Flood insurance coverage typically only covers a portion of structures on the property beside the main house and attached garage. In fact, your lender may allow you to exclude detached structures when they’re not used as residences (meaning there are no living quarters, a bathroom, or a kitchen). This can be a good thing as it could result in lower premiums. However, it’s best to check with your insurance provider on whether it makes sense to use the exclusion.
Flood insurance coverage is typically made up of two categories:
Building or Structure Coverage
The first type of flood insurance coverage is called building or structure coverage. This type of coverage includes your home, the foundation, plumbing, electrical and HVAC systems, as well as built-in appliances, built-in cabinets, carpet and flooring. It is considered the main type of flood insurance, where contents coverage is considered the secondary type of flood insurance coverage.
Flood insurance contents coverage is for your personal belongings and typically includes furniture, clothing, electronics, curtains, area rugs, non-built-in appliances such as washers and dryers, and valuables. Contents coverage is also referred to as personal property coverage, and it’s not automatically included in your flood insurance coverage. You need to ask your provider to add contents coverage to your building or structure coverage.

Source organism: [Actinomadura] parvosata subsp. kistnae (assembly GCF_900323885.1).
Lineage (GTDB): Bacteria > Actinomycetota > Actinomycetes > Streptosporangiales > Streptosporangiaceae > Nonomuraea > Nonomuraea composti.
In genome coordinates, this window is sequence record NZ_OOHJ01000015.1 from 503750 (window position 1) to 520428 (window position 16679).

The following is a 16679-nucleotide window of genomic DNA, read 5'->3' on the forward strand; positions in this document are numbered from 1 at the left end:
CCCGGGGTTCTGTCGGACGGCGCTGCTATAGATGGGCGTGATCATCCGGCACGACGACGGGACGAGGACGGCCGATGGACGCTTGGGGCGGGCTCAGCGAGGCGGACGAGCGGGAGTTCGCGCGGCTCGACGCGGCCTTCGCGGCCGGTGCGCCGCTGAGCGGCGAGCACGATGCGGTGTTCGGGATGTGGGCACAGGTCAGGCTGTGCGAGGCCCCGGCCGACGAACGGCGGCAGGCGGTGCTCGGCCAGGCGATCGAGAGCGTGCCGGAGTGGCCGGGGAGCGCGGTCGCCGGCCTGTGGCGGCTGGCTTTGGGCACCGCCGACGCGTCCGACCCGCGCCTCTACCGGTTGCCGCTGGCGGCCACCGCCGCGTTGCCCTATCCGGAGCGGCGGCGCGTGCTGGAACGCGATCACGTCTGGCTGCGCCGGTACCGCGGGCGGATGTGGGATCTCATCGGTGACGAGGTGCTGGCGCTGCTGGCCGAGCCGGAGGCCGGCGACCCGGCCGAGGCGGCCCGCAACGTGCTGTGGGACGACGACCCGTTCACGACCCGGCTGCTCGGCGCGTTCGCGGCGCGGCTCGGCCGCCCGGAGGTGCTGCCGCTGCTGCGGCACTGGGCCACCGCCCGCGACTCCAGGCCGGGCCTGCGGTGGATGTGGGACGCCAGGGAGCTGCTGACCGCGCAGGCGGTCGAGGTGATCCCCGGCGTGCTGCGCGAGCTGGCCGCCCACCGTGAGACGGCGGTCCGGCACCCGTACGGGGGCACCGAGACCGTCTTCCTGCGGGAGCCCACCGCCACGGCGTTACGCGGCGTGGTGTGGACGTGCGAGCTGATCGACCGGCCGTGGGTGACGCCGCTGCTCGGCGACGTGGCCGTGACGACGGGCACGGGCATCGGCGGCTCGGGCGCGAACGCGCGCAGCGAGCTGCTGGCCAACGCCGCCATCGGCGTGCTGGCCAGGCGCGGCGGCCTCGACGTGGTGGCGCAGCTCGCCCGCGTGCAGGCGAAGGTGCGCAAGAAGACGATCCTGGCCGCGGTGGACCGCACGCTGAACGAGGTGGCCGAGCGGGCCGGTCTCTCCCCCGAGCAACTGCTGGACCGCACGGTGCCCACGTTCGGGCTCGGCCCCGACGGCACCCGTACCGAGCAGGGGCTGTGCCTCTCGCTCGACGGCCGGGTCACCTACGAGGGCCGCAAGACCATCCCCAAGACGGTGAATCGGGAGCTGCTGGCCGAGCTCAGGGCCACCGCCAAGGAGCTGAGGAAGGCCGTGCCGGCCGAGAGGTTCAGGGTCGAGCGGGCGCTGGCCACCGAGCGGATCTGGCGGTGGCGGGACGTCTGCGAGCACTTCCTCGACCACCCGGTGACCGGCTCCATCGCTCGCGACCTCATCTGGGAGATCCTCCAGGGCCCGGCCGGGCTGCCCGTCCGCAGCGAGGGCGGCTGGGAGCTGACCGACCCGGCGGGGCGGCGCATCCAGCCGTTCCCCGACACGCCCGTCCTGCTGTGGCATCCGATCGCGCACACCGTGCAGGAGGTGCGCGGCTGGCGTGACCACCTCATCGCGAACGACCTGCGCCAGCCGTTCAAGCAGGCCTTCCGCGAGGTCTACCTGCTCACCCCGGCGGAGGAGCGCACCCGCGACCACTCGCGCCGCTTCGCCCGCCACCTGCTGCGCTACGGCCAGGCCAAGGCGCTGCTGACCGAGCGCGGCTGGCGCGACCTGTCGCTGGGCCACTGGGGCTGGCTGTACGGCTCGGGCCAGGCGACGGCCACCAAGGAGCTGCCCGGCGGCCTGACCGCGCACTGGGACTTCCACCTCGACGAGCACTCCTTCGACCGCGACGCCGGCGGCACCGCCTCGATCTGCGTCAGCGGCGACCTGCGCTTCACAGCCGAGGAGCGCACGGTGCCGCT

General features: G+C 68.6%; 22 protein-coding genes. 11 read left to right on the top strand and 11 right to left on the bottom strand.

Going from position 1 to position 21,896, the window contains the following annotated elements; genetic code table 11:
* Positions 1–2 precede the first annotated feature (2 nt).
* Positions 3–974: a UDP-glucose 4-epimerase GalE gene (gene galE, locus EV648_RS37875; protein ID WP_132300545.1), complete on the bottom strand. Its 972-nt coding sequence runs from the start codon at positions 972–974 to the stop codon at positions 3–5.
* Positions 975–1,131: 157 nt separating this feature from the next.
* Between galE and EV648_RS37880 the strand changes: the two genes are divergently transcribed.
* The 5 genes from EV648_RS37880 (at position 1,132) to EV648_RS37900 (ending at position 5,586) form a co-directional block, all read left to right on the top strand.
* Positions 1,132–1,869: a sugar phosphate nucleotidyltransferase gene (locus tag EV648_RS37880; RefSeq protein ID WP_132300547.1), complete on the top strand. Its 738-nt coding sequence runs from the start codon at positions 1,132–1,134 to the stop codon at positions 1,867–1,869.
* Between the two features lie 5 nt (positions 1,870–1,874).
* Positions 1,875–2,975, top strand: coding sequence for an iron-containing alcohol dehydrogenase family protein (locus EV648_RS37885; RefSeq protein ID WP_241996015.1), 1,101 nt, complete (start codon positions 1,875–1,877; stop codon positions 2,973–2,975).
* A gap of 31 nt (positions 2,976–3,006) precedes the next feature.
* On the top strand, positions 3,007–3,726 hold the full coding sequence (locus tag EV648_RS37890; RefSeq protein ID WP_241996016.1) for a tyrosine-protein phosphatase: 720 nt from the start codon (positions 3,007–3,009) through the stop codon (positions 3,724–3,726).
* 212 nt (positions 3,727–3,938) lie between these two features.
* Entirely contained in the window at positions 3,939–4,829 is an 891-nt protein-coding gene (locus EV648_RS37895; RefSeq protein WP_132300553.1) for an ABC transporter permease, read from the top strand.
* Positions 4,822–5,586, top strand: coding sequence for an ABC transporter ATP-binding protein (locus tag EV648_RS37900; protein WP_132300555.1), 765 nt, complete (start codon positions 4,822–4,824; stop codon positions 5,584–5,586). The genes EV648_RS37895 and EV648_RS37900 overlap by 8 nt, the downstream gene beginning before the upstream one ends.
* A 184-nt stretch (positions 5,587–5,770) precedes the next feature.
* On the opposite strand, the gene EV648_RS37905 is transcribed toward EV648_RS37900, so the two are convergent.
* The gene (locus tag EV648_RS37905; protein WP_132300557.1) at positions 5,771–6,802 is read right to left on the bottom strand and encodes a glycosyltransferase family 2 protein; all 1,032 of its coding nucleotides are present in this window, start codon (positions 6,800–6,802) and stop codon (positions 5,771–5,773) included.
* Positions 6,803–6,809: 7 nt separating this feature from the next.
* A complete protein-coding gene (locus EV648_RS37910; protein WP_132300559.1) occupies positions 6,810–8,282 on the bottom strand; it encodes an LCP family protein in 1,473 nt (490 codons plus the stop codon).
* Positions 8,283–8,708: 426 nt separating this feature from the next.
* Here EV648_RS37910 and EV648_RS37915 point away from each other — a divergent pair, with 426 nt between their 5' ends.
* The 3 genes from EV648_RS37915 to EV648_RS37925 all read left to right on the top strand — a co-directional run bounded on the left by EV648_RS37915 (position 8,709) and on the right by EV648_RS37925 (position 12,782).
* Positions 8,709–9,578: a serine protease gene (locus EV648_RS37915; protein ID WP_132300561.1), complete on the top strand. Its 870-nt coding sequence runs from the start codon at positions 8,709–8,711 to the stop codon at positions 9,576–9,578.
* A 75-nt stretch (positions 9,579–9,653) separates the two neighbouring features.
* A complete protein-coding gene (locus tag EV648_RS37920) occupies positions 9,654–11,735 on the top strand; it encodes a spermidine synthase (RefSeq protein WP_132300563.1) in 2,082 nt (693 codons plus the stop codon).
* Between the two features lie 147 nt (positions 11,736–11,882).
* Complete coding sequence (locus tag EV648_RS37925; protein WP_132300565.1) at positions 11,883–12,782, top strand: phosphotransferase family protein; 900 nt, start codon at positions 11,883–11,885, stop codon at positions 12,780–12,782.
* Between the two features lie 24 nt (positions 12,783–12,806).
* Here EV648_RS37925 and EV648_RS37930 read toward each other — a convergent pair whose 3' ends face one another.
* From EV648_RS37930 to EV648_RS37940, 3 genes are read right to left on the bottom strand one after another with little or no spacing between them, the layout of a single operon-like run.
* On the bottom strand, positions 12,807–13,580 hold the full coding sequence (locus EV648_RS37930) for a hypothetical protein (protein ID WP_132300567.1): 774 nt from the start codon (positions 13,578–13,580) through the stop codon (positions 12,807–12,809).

Residential & Commercial Flood Insurance Coverage Limits
Flood insurance coverage limits are typically:
- Residential Properties: Maximum building coverage is $250,000 with an additional maximum of $100,000 for contents
- Commercial Properties: Maximum building coverage is $500,000 with an additional maximum of $500,000 for contents
Flood insurance coverage limits are the same regardless of the flood insurance provider. Again, this is because they’re federally regulated. There is an allocated limit for building coverage and a separate coverage limit for contents coverage. However, most flood insurance providers allow you to choose your deductible, which is the only cost relating to flood insurance coverage that you have control over.
“Unlike a traditional homeowners policy, flood policies have specific maximum coverage limits regardless of what your home is worth because if your home floods, it will most likely not be a total loss. The cost to remediate the portion of your house that flooded will be significantly less than what it would cost to replace your house entirely.”
– Brad Goldsberry, Agency Producer, Nate Bingel Agency with Farmers Insurance
National Flood Insurance Program
The National Flood Insurance Program is a national government program backed by FEMA, and it regulates flood insurance costs. It guarantees the flood insurance policies but doesn’t directly sell them. Instead, flood insurance policies are offered by licensed flood insurance providers.